Washington, Mo., considers repealing recently passed PSE legislation
WASHINGTON, Mo. The city of Washington, located some 50 mi. west of St. Louis and boasting some 50,000 denizens, on Monday considered repealing legislation passed last month that reclassified products containing pseudoephedrine as prescription-only for the approximate 12 pharmacies (including Walgreens and Target) that operate within city limits.
On one side of the argument is Franklin County Sgt. Jason Grellner, who argues that restricting the sale of pseudoephedrine a la the state of Oregon, the only state that requires PSE products to be dispensed only by prescription, is the only measure to effectively stop the diversion of PSE into illegal methamphetamine.
On the other side is a host of associations, including the American Civil Liberties Union, the Missouri Retailers Association and the Consumer Healthcare Products Association, all of whom question the legality behind a local jurisdiction legislating drug laws.
At stake is more than just the restricted sale of PSE products in one small city west of St. Louis, because if the legislation passes and stands, it sets a precedent for the thousands of local governments across the country to pass legislation on the appropriate distribution of medicines. However unlikely the scenario, that precedent would open the door to a prohibitively expensive, chaotic distribution model that would restrict sales of those medicines beyond prescription/non-prescription mandates if retailers or suppliers decide the product is simply too costly to bring to market.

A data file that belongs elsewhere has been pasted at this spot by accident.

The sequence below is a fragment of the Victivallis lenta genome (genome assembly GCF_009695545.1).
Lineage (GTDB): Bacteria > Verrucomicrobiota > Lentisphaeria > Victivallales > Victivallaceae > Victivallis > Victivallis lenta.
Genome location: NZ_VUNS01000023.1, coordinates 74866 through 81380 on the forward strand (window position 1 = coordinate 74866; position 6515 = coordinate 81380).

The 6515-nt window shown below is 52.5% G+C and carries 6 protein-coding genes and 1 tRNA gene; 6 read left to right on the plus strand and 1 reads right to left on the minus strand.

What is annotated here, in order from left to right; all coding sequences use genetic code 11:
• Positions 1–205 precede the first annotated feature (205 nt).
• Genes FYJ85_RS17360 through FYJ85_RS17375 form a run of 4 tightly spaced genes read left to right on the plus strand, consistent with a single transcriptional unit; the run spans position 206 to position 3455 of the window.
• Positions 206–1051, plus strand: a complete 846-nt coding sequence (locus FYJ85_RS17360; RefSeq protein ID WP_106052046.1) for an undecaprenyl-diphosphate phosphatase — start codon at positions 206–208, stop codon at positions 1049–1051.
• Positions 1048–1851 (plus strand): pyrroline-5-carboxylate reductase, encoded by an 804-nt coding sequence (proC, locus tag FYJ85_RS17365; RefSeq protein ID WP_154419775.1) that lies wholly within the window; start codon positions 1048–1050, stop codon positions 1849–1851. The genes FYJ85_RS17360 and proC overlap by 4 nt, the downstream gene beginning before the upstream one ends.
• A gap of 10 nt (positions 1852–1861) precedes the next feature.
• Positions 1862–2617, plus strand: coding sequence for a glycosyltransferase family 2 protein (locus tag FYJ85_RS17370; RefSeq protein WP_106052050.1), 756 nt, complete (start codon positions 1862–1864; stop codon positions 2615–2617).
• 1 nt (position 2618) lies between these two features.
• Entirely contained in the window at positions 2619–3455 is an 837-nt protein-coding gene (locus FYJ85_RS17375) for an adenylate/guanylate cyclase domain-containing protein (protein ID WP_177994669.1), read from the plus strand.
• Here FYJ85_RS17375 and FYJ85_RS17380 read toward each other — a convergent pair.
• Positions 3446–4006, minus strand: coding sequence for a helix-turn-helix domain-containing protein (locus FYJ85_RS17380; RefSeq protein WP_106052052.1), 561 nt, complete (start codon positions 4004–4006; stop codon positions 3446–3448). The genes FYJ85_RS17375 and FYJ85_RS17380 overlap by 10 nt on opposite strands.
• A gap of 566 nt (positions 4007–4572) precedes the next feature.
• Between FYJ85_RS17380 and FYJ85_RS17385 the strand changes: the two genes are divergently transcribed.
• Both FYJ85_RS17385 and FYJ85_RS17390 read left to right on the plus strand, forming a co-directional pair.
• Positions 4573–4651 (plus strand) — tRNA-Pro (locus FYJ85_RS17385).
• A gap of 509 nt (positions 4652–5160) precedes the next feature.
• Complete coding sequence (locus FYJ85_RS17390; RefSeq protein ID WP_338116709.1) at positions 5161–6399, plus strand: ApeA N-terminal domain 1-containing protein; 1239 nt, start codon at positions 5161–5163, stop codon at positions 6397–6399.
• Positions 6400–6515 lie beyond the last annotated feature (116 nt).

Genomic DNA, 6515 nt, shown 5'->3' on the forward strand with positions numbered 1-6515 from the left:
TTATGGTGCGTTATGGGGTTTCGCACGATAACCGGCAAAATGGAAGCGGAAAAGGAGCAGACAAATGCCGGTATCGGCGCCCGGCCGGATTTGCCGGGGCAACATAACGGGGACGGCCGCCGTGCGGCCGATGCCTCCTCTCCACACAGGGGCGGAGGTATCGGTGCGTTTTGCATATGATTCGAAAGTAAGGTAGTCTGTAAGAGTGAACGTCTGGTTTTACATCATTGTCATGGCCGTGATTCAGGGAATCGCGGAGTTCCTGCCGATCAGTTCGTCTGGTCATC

Nearby, Hillsboro-Jefferson County council members are already considering similar legislation, and will entertain public comments Aug. 18, according to published reports. Cities such as Union, St. Clair and Sullivan are also considering similar ordinances.
Drugstore.com reports booming business, plans for expansion with microsite
BELLEVUE, Wash. While retailers have experienced flat to declining revenues through the current recession, Drugstore.com’s online business is booming on account of two trends: 1. over-the-counter medicines and beauty products which are historically recession-resistant, and 2. more consumers are turning to the Internet in their search of deals.
“Overall revenues [for the quarter] were $100.3 million, the highest in company history,” Dawn Lepore, Drugstore.com CEO and chairman, told analysts Thursday evening. “OTC revenue grew 10% despite flat-to-declining e-commerce industry trends.”
And the online West Coast retailer envisions that OTC revenue continue its upward climb by hundreds of basis points going forward, thanks in part to Drugstore.com’s corporate partnerships with Medco and Rite Aid and the imminent launch of a new Drugstore.com concept called “microsites,” where Drugstore.com will create an online destination center around specific OTC categories that go beyond the offerings available on its core site.
Drugstore.com on June 1 officially launched its online Medco Health Store — a branded Medco site powered by Drugstore.com where Medco’s 60-million-plus covered can order over-the-counter medicines online.
“This is an exciting opportunity especially when you consider that $20 billion in pharmaceutical drug [sales] are expected to go OTC in the next five years,” Lepore said. “We offer over 20,000 of our SKUs on their site categorized [by] healthcare condition.”